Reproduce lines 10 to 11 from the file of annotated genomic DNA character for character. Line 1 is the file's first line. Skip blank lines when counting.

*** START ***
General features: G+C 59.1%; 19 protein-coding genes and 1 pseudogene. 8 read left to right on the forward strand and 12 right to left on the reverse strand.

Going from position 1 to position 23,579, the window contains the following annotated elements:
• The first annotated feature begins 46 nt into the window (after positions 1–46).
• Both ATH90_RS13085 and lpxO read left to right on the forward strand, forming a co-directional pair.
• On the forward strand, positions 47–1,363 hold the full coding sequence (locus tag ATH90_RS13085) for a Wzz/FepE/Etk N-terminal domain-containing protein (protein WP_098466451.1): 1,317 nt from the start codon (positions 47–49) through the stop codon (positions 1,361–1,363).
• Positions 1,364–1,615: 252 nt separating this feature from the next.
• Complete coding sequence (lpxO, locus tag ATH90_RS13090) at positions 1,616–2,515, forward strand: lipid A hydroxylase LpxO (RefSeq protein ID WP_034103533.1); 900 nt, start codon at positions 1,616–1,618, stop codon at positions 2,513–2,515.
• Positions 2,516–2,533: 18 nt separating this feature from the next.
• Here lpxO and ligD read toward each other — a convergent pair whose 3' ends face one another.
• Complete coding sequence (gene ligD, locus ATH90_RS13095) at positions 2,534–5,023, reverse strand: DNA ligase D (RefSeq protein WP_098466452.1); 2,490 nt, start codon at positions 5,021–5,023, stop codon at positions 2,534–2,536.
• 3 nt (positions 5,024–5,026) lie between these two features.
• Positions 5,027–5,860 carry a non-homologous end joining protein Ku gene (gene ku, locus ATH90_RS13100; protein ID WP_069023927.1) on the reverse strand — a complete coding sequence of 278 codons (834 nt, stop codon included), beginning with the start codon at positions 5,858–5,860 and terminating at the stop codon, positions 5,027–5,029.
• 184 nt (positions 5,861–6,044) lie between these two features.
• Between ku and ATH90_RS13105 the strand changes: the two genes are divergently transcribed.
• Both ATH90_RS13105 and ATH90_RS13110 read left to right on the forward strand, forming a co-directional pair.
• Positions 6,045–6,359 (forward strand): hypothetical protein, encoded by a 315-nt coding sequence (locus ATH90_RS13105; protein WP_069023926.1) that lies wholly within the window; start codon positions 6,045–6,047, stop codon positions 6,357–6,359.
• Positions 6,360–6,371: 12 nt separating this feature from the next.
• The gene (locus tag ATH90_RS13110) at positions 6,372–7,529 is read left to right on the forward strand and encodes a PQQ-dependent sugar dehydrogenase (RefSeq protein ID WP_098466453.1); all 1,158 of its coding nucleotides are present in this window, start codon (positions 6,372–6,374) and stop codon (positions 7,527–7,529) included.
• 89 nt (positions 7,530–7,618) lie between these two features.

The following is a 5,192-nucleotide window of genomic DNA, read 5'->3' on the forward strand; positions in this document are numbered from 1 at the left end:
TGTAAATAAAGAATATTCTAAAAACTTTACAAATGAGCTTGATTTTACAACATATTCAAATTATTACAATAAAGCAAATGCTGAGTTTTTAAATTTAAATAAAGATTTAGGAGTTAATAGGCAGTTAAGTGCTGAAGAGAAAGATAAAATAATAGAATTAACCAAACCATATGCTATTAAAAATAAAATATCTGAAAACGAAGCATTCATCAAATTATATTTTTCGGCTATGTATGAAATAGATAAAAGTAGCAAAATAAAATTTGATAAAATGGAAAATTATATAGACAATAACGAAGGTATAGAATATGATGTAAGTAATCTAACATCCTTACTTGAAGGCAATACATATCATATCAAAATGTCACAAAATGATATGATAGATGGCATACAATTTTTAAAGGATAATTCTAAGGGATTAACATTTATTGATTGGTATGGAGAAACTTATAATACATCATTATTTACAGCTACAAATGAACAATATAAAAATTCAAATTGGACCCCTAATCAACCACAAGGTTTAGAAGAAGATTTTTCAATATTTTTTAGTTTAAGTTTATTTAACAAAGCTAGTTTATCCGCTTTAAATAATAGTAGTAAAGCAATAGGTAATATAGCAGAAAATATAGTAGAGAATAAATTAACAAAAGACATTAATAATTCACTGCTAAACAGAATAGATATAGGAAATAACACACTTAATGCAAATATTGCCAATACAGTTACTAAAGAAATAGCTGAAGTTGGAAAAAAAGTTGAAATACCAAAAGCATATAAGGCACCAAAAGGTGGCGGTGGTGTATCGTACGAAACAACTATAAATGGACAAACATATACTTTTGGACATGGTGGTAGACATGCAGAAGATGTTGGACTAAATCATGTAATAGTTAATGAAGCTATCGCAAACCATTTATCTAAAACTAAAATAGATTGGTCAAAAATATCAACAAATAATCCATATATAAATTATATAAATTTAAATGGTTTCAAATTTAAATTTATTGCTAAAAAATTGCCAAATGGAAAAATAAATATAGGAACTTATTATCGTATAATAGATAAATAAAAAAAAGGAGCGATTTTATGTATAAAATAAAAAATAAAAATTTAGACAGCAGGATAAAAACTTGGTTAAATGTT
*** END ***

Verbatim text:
• Complete coding sequence (gene ligD, locus ATH90_RS13095) at positions 2,534–5,023, reverse strand: DNA ligase D (RefSeq protein WP_098466452.1); 2,490 nt, start codon at positions 5,021–5,023, stop codon at positions 2,534–2,536.
• 3 nt (positions 5,024–5,026) lie between these two features.